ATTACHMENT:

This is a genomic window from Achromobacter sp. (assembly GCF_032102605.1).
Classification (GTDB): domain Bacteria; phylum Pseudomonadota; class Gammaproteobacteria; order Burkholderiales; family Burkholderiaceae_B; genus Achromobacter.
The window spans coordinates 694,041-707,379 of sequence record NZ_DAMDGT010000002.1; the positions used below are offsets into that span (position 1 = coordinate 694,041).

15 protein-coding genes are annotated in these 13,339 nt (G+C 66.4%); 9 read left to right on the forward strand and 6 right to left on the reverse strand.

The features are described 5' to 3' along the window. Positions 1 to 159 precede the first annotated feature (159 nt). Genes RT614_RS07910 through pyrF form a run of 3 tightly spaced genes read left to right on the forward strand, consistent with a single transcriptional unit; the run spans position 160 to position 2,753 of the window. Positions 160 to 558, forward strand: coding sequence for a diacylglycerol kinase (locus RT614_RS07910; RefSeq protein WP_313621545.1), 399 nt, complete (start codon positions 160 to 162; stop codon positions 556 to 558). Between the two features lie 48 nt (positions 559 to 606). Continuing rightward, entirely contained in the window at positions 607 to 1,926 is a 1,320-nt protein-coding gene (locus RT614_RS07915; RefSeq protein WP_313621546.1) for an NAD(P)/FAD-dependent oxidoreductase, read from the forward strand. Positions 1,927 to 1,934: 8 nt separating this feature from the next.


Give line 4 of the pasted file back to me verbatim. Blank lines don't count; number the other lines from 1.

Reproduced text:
15 protein-coding genes are annotated in these 13,339 nt (G+C 66.4%); 9 read left to right on the forward strand and 6 right to left on the reverse strand.